Pace Menlo Park’s inaugural exhibition features monumental stabiles, bronzes, standing and hanging mobiles to colorful gouaches and wearable jewelry.
Alexander Calder (b. 1898, Lawnton, Pennsylvania; d. 1976, New York) is one of the most acclaimed and influential sculptors of the twentieth century. He is renowned for the invention of the mobile, a kinetic construction of suspended abstract elements that describe individual movements, moving and balancing in changing harmony. Calder also devoted himself to making outdoor sculpture on a grand scale from bolted sheets of steel, many of which stand in public plazas in cities throughout the world. Pace Gallery has represented the Calder Foundation since 1984.
Menlo Park—Following its recent announcement of plans to open a temporary space in Northern California, Pace is honored to present Alexander Calder: The Art of Invention, Pace Menlo Park’s inaugural exhibition, from April 17 to May 10, 2014. From monumental stabiles, bronzes, standing and hanging mobiles to colorful gouaches and wearable jewelry, this exhibition explores Calder’s visionary approach to art-making and his innate ability to see potential in a variety of unlikely art materials. The Art of Invention marks five years since Calder was last exhibited in the Bay area, at the San Jose Museum of Art.
Renowned for his invention of the mobile, a kinetic construction of suspended abstract elements that describe individual movements in changing harmony, Calder also devoted himself to making outdoor sculpture on a grand scale from bolted steel plate, which stand in public plazas in cities throughout the world. Calder’s wide body of work includes paintings, drawings, prints, book illustrations, jewelry, tapestries, and costumes and mobile decor for ballets and theatrical productions.
The Art of Invention presents over twenty-five works from six decades. Using wire, wood, glass, sheet metal, bronze and found objects, Calder introduced biomorphic forms and Surrealist imagery into abstract sculpture. In Bird (c. 1955), a small 15-inch object, Calder twisted wire and cut tin cans to create the impression of feathers, tail and beak.
Masterworks including the standing mobile, Aspen (1948), exhibited in the Whitney Museum’s 1976 show 200 Years of American Sculpture and the bright red, 12-foot long Brontosaurus (1970) made from cut and painted sheet metal, exhibited last year at Sudeley Castle in Gloucestershire, will be on view.
Also on view are maquettes used to develop Calder’s large-scale works, including Cafritz Fountain [maquette] (1966), a sheet metal and paint study for the iconic Gwenfritz (1968) currently at the Smithsonian’s National Museum of America History.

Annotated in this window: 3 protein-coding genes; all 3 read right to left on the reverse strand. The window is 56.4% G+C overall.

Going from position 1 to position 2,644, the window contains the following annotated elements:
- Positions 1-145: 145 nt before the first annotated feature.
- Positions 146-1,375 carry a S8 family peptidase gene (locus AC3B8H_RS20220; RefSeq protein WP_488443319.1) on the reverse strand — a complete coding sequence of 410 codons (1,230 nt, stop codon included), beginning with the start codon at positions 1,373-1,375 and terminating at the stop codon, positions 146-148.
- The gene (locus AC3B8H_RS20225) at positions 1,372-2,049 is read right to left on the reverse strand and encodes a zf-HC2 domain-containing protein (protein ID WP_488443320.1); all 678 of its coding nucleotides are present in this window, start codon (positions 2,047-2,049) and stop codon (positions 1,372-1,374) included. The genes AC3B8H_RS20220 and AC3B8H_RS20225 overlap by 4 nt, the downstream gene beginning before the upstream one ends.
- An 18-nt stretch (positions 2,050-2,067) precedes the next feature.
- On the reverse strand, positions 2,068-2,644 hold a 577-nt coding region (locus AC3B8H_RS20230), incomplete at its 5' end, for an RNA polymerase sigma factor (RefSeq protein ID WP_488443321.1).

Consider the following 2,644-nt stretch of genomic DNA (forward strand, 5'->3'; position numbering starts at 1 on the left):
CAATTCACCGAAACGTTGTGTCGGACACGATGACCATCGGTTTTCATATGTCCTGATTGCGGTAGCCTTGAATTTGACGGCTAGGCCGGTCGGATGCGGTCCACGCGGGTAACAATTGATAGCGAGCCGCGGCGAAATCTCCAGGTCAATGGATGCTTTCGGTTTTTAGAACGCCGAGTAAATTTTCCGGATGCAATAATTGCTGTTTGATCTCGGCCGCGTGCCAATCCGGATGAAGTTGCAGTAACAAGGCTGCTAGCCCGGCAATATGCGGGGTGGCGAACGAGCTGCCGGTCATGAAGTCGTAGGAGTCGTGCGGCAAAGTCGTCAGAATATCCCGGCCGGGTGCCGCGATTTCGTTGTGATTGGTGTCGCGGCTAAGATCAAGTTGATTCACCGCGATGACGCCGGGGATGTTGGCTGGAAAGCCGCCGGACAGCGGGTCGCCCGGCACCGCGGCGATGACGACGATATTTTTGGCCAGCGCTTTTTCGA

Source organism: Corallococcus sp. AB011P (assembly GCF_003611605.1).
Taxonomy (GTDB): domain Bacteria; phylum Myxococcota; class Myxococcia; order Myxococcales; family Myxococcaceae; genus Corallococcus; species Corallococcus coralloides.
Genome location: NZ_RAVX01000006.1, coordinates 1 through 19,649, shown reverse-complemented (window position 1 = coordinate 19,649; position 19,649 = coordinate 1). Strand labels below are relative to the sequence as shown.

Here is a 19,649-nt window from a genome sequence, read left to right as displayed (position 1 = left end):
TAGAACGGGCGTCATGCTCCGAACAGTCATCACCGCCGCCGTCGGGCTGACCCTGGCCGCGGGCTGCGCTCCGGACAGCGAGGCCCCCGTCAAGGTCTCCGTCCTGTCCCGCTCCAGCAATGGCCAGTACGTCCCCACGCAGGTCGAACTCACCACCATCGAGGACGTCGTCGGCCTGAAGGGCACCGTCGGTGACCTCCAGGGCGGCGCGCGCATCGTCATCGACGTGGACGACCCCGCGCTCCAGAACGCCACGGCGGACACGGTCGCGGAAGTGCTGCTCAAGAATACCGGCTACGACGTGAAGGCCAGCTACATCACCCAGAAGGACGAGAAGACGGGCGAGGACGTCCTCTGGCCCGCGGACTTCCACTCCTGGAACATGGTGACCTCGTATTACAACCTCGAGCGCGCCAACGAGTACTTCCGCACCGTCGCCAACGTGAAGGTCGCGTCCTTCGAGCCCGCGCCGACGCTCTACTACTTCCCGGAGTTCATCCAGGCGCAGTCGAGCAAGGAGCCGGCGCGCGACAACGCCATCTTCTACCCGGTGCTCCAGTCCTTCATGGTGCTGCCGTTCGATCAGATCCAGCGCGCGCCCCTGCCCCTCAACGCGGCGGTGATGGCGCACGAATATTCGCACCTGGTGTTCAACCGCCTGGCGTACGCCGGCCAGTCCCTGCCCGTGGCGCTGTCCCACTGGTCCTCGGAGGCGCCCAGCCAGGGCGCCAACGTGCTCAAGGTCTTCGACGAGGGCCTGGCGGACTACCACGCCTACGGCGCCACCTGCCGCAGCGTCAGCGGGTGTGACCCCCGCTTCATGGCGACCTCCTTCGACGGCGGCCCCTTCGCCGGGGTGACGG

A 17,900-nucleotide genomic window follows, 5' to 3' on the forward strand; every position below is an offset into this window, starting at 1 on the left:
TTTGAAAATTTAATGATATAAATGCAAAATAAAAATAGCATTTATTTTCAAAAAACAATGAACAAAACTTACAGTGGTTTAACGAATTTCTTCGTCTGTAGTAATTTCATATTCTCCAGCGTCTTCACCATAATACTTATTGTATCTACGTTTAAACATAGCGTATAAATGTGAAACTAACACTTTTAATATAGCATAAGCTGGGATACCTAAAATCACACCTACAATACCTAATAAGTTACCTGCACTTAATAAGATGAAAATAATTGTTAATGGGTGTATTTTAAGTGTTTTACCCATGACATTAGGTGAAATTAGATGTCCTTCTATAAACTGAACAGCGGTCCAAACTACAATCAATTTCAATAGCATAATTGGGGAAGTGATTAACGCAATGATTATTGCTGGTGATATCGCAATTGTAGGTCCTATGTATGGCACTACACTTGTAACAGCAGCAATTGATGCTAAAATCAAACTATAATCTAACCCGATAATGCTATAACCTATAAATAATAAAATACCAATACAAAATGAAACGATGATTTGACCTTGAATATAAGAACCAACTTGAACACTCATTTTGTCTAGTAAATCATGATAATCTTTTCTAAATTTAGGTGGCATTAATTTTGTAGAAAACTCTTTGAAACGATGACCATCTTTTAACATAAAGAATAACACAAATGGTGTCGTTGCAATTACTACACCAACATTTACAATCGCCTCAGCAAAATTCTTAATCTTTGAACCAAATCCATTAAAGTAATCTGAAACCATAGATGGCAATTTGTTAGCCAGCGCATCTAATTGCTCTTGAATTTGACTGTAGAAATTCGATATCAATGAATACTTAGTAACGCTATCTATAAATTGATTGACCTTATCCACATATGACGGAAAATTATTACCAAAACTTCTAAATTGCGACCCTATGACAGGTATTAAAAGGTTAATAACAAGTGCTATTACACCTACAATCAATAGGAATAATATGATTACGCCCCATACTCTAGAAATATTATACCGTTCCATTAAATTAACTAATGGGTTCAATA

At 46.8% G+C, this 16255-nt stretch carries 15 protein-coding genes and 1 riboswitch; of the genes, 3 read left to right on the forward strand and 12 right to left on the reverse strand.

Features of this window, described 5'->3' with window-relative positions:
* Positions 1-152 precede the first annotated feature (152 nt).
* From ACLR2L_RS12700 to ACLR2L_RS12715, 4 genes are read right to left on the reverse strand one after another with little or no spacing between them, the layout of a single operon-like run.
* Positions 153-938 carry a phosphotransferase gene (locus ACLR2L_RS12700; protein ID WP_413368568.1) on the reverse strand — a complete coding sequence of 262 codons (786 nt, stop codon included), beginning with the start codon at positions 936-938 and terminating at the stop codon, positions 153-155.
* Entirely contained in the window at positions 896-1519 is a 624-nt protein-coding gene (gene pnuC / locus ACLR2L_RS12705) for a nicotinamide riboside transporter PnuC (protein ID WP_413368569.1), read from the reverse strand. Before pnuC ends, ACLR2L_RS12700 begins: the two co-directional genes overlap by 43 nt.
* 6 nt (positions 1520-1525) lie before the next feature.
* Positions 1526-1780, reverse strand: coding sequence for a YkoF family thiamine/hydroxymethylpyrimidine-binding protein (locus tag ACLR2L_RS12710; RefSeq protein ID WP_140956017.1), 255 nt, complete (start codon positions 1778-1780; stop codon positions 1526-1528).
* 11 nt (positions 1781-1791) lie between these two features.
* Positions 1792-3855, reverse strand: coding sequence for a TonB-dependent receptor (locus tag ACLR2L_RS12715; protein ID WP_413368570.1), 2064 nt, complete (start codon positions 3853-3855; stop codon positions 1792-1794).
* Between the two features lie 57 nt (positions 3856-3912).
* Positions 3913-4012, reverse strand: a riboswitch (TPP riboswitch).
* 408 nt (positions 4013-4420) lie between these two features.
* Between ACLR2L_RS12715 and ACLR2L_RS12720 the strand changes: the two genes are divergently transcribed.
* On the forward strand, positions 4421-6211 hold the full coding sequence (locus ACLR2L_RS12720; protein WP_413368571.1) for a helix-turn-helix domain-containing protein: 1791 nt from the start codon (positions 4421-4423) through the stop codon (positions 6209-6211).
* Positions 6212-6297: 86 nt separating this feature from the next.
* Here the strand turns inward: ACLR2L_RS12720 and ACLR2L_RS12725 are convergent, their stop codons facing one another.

The exhibition will also include jewelry, such as a brooch, bracelet and necklace Calder made from colored glass and brass, steel and silver wire, as well as a selection of gouaches, showing the interplay of line, shape and iconic color in Calder’s work.
The Art of Invention continues Pace’s four-decade relationship with the Calder Estate, during which the gallery has presented a dozen exhibitions of the artist’s work.
Alexander Calder (1898–1976) is one of the most acclaimed and influential sculptors of the 20th century. Born in 1898 in Pennsylvania to a family of sculptors, Calder began crafting toys and objects from the materials and tools available to him at an early age. In 1919, he graduated with an engineering degree from Stevens Institute of Technology and moved to New York to enroll at the Art Students League. In 1926 he travelled to Paris, where he would periodically live and work until 1933, and where he created his fabled Cirque Calder (1926–31). After visiting Piet Mondrian’s studio in 1930, Calder began experimenting with abstract constructions, exhibiting his first non-objective works in 1931.
Alexander Calder has been the subject of dozens of exhibitions at museums worldwide, including retrospectives at the Museum of Modern Art (1943), Solomon R. Guggenheim Museum (1964), Whitney Museum of American Art (1976), and National Gallery of Art, Washington, D.C. (1998), as well as major exhibitions at museums including Museo Guggenheim Bilbao; The Art Institute of Chicago; Centre Pompidou, Musée national d’Art Moderne, Paris; the Detroit Institute of Arts; Fondation Beyeler, Riehen, Switzerland; Kunsthalle Basel; The Menil Collection, Houston; The Metropolitan Museum of Art, New York; Museum of Contemporary Art, Chicago; The Museum of Fine Arts, Houston; The Phillips Collection, Washington, D.C.; San Francisco Museum of Modern Art; Stedelijk Museum, Amsterdam; and Walker Art Center, Minneapolis. In 2011 his monumental standing mobile Horizontal (1974) was permanently installed in front of the Centre Pompidou in Paris. Calder’s work is in the collection of nearly every major public art institution in the United States and abroad.
PACE MENLO PARK
Pace is pleased to open a temporary exhibition space in Menlo Park, California from April 17 through June 30, 2014, located in the former Tesla headquarters at 300 El Camino Real in the heart of Silicon Valley. Pace Menlo Park will install a wide variety of work by contemporary masters. A screening room featuring artists' films and a 1,000 volume art library will also be available for use by visitors to the gallery.